6-4, 250-pound fourth-year starter Antoine Harris is an All-America candidate at tight end.
"Early in the season, we'll rely on our defense to win," says Hackett.
That includes the Kickoff Classic opener at The Meadowlands vs. Penn State.
"We’re honored as a university and as a football program to open the season in New York," says Hackett. "The defense is made up of a core of fourth and fifth-year seniors who sense the opportunity to make a difference. Last year was painful, but we finished the season with three wins, so the momentum carries over to this year."
Hackett was asked about the pressure of opening the season against the powerful Nittany Lions.
"Pressure?" repeats Hackett. "I didn't come here to sit on my butt in Manhattan Beach and look at the sunset. In New York, we'll be carrying the mantel of our conference into the first game. We've got fifth-year guys who were there when we lost to Penn State in 1996. Penn State will have 68,000 fans and we'll have 5,000, but it's a `neutral' site," he adds, tongue in cheek. "If we're behind by 21 points in the second quarter we're in deep #@%*! It will be a serious measuring stick. Scrutiny? I'm well prepared from the 1970s for the level of it. I'm a Trojan, and a Trojan fan. Am I nuts? Probably."
Hackett is working the team hard in preparation for the Eastern heat and humidity at the Kickoff Classic, like he did in 1998 when he had the team prepared to outlast Drew Brees and Purdue in the Pigskin Classic opener, on one of the hottest days in Coliseum history.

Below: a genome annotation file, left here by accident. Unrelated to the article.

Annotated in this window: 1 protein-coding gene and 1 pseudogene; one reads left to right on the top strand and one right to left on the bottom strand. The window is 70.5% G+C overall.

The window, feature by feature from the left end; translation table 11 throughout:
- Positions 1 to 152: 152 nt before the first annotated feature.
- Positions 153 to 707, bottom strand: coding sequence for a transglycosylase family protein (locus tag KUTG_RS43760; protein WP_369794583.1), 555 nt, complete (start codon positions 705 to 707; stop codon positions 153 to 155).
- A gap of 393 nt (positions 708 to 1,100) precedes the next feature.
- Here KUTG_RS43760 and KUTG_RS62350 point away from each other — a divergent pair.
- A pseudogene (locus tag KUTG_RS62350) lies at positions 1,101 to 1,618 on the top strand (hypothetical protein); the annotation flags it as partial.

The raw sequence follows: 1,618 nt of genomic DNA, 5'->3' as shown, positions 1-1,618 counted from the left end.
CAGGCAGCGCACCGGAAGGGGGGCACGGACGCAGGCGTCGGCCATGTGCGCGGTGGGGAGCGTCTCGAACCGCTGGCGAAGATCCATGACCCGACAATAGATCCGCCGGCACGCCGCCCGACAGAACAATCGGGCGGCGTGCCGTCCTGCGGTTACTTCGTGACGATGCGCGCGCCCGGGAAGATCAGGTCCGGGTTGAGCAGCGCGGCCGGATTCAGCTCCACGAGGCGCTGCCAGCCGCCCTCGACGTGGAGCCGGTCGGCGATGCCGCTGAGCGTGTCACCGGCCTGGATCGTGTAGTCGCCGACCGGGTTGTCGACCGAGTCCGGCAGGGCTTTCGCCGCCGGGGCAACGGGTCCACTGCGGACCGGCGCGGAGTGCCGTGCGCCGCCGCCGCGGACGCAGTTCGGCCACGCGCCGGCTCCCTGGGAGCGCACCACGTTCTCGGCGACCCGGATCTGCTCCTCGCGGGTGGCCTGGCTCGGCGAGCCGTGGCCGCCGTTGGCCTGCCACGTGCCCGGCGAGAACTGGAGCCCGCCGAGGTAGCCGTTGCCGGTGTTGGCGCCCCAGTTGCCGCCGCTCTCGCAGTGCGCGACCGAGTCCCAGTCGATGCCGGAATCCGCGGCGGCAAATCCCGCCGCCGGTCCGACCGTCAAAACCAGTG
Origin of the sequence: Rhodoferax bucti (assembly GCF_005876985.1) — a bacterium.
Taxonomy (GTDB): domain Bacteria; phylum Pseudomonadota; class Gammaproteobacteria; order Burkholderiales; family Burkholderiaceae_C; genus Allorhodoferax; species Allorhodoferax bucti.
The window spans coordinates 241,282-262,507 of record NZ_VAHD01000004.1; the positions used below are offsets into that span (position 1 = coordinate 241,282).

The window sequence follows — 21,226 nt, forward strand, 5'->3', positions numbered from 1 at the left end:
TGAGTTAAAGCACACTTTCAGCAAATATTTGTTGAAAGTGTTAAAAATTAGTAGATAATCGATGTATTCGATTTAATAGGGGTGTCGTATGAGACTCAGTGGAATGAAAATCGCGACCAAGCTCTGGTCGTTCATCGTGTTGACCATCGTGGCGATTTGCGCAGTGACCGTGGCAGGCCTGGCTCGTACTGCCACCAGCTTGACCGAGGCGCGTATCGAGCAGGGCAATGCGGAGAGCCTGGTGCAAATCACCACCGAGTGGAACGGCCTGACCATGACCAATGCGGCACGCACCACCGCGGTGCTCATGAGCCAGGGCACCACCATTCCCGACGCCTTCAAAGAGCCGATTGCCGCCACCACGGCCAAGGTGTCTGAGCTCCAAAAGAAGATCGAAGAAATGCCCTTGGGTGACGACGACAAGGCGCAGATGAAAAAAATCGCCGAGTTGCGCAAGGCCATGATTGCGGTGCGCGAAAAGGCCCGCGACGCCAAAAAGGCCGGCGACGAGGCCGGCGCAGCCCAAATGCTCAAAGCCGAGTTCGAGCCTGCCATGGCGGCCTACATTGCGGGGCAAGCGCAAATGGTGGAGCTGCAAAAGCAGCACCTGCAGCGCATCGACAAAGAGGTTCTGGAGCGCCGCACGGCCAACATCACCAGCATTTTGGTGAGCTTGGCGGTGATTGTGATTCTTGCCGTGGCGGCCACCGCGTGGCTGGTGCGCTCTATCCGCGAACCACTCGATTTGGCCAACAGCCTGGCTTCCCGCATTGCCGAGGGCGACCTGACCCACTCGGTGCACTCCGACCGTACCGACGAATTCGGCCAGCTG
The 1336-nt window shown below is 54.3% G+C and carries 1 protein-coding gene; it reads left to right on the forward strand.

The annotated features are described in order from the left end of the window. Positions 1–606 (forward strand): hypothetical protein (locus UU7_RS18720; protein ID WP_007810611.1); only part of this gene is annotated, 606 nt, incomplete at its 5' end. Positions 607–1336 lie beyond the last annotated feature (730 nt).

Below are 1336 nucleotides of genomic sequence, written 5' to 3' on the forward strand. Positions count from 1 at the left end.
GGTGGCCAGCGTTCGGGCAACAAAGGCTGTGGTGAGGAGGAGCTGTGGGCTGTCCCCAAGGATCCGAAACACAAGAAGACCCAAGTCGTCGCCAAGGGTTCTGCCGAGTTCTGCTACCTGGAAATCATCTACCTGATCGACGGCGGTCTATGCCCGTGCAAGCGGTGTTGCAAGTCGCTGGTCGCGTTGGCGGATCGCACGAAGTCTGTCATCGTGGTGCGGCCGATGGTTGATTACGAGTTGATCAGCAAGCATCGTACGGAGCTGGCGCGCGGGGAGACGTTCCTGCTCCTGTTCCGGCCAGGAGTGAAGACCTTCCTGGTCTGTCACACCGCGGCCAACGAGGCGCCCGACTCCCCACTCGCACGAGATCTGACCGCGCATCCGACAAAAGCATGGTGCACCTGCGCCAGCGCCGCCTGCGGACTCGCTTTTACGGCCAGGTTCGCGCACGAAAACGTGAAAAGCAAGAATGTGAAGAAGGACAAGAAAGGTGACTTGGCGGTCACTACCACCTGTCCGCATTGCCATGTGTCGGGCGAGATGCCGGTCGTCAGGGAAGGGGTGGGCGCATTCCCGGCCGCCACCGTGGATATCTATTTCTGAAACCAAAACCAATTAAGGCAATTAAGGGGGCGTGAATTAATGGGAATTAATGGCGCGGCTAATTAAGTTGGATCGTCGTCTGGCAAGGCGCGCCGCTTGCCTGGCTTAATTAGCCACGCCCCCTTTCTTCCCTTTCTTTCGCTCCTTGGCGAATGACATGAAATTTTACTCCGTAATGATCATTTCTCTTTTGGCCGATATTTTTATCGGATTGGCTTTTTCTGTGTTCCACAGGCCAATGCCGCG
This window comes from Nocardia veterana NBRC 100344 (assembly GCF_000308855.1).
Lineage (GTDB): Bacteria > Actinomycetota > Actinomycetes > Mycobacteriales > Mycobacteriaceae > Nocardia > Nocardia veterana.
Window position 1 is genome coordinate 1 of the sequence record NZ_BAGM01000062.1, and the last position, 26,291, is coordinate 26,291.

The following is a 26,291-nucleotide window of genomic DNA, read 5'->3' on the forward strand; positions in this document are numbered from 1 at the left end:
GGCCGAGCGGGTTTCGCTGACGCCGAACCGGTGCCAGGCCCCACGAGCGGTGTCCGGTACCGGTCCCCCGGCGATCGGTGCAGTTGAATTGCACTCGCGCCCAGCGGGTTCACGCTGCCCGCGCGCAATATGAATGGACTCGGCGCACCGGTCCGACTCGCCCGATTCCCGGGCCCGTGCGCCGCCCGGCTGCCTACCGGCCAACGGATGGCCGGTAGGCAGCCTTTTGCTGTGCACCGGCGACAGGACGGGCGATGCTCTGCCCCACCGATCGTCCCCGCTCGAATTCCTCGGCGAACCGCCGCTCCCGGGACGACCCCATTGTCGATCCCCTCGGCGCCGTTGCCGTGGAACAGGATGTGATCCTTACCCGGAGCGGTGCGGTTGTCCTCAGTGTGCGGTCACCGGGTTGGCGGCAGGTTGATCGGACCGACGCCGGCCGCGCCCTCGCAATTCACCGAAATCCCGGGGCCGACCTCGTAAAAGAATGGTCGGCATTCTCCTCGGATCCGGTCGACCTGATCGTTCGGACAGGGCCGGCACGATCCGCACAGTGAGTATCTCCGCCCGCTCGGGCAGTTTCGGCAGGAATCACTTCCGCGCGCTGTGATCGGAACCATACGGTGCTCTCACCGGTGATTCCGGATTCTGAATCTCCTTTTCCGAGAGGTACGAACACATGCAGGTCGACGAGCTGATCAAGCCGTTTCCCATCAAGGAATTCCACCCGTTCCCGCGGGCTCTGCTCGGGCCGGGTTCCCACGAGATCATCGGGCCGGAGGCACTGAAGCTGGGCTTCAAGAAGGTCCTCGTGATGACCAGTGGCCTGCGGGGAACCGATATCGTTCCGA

"The great news is we don't play Washington," Hackett deadpanned when told that Huskie coach Rick Neuheisel said he "felt no remorse at all" about not facing SC.
"We're happy to get Washington State in LA this year," he added.
6-5, 280-pound Servite Super Prep All-American offensive tackle Joe McGuire "will be the most obvious first year player to make an impact" says Hackett, although Grootegeod and Banning High's 1999 All-American running back Chris Howard will make their bids.
"We have lots of new energy in our coaching staff," says Hackett of some changes made over the off-season. "Some guys were out of place before, but they're all workaholics. It's important to change after going 6-6.
"We were not disciplined enough last year. We had 16 penalties against Oregon, and made errors in judgement. People are counted on to be solid. We addressed the issues, and it won't be tolerated. How quickly will we improve? We expect to improve, the nature of SC is that we expect to win National Championships, we expect to win.
"We should have won the Stanford, Oregon and Notre Dame games <all lost after leading by 21>. We had missed assignments, lack of discipline, missed tackles."
Still, Hackett denies that was a consideration in the change of coaches.
All the stars are aligned in SC's favor this year. They have the talent and the schedule to have a great season, but if they fail again, Hackett will be feeling all the pressure and scrutiny he can handle!
Causes Steven Travers Supports